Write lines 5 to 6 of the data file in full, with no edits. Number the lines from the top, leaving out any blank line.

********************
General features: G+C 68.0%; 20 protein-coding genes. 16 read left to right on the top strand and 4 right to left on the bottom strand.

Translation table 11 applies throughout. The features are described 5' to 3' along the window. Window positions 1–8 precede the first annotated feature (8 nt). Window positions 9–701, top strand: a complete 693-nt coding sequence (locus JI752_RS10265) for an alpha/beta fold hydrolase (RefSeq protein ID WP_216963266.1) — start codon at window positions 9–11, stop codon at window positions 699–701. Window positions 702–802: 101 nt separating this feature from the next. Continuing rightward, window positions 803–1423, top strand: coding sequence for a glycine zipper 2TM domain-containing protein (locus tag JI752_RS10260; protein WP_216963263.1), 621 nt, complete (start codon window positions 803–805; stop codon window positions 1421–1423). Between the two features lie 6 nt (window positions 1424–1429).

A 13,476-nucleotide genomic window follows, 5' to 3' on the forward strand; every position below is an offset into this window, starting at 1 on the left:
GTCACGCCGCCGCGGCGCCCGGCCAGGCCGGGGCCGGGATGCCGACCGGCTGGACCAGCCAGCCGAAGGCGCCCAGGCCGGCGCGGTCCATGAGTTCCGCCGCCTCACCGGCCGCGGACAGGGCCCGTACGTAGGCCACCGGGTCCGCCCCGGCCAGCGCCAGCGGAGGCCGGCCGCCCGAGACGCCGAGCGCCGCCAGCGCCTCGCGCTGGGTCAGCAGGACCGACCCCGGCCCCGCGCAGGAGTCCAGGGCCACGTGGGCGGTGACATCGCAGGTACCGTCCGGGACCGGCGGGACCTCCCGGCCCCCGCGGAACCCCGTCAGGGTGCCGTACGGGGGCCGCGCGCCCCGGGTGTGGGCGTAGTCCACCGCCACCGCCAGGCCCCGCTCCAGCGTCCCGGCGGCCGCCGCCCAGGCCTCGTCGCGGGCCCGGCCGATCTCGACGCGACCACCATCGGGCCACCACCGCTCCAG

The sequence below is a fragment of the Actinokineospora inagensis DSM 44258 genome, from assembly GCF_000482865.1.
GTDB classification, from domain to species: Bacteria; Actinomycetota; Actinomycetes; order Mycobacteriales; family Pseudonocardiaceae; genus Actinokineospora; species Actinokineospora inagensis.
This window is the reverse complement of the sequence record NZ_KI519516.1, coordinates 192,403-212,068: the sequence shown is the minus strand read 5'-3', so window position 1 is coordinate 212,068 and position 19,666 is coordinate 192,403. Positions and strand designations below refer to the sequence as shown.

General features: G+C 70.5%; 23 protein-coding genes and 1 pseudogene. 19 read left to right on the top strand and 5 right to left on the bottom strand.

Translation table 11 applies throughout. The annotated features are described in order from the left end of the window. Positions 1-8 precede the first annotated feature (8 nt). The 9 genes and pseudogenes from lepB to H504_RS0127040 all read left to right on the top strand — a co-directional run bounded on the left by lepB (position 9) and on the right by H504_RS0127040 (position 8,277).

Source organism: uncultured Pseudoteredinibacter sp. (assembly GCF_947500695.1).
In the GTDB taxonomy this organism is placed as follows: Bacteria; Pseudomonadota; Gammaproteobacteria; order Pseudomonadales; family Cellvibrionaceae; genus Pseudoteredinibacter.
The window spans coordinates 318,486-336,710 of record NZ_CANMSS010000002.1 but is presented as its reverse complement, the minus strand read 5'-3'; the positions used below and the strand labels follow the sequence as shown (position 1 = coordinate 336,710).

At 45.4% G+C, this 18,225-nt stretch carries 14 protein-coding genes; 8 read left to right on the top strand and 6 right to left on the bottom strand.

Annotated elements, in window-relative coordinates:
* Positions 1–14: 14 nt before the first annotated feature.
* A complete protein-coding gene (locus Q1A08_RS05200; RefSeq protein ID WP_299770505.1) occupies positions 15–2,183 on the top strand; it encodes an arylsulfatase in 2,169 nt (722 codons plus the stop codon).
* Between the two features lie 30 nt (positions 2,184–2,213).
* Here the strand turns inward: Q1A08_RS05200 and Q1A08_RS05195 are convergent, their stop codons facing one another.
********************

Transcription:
The sequence below is a fragment of the Actinokineospora inagensis DSM 44258 genome, from assembly GCF_000482865.1.
GTDB classification, from domain to species: Bacteria; Actinomycetota; Actinomycetes; order Mycobacteriales; family Pseudonocardiaceae; genus Actinokineospora; species Actinokineospora inagensis.